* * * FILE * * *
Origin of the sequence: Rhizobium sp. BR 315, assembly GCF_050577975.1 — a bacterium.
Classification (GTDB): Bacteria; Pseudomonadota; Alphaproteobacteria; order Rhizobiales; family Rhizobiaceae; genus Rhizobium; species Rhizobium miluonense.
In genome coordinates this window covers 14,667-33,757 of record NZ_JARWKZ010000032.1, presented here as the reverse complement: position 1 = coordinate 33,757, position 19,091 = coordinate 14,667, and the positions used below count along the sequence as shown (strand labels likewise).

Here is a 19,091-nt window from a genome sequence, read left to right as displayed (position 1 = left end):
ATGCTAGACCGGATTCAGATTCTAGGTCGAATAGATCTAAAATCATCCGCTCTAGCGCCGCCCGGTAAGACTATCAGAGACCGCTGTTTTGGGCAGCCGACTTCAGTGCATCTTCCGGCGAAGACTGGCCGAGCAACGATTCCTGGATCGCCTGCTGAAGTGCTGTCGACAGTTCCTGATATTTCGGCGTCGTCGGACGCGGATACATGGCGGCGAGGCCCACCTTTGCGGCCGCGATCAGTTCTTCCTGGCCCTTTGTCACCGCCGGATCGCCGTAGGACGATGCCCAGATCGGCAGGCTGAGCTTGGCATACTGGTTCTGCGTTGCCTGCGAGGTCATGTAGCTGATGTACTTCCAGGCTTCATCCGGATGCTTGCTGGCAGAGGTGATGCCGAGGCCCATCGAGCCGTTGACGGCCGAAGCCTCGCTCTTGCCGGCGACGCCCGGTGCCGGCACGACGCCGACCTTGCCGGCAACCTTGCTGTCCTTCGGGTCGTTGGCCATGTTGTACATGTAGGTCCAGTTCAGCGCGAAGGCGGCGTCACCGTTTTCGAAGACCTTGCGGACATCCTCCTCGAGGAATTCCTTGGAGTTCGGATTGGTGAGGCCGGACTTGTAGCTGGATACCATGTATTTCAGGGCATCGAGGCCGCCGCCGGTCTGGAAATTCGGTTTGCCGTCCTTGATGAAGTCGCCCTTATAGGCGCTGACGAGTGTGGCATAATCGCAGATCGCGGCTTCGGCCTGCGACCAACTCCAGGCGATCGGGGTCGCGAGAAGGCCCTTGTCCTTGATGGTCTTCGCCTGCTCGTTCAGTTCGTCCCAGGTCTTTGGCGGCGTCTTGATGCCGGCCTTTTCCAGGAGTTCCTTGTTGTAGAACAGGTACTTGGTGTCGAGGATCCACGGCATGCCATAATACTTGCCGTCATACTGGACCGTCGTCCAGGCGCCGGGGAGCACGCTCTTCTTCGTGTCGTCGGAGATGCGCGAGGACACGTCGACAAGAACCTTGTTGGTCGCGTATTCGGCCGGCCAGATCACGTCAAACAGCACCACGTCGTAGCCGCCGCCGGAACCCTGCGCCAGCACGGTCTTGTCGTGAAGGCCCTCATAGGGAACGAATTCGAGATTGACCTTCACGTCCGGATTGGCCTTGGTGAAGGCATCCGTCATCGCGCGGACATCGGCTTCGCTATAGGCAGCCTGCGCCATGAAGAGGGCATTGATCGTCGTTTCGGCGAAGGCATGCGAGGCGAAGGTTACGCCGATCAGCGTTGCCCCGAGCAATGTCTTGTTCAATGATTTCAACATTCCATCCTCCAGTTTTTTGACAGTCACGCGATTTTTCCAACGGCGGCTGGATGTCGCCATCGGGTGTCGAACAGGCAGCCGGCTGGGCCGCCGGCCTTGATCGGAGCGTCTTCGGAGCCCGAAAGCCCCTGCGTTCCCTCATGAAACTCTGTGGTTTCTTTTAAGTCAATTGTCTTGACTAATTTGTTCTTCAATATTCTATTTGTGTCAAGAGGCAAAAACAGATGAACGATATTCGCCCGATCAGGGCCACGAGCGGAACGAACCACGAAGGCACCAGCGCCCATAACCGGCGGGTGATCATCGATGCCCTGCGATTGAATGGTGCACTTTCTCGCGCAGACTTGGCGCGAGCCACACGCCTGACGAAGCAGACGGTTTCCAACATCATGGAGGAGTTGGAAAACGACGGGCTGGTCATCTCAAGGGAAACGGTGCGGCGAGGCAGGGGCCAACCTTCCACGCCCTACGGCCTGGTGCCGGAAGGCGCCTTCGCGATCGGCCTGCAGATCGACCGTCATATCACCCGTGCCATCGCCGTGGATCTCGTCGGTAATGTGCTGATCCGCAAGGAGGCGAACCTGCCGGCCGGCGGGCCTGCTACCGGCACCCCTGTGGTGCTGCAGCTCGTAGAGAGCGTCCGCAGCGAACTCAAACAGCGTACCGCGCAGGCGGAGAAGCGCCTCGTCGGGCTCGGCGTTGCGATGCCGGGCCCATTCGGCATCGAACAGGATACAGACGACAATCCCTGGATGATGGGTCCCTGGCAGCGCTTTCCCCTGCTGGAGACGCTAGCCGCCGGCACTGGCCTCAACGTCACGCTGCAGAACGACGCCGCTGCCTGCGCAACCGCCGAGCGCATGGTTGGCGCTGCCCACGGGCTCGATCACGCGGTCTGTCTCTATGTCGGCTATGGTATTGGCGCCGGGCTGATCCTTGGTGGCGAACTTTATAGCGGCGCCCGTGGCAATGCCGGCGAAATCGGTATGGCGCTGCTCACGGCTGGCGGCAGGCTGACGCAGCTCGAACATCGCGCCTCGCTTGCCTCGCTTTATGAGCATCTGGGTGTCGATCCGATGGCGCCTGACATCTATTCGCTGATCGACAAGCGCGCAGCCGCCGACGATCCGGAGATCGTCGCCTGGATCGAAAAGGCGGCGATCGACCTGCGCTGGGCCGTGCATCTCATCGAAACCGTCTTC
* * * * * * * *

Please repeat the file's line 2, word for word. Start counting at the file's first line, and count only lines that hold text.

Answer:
Classification (GTDB): Bacteria; Pseudomonadota; Alphaproteobacteria; order Rhizobiales; family Rhizobiaceae; genus Rhizobium; species Rhizobium miluonense.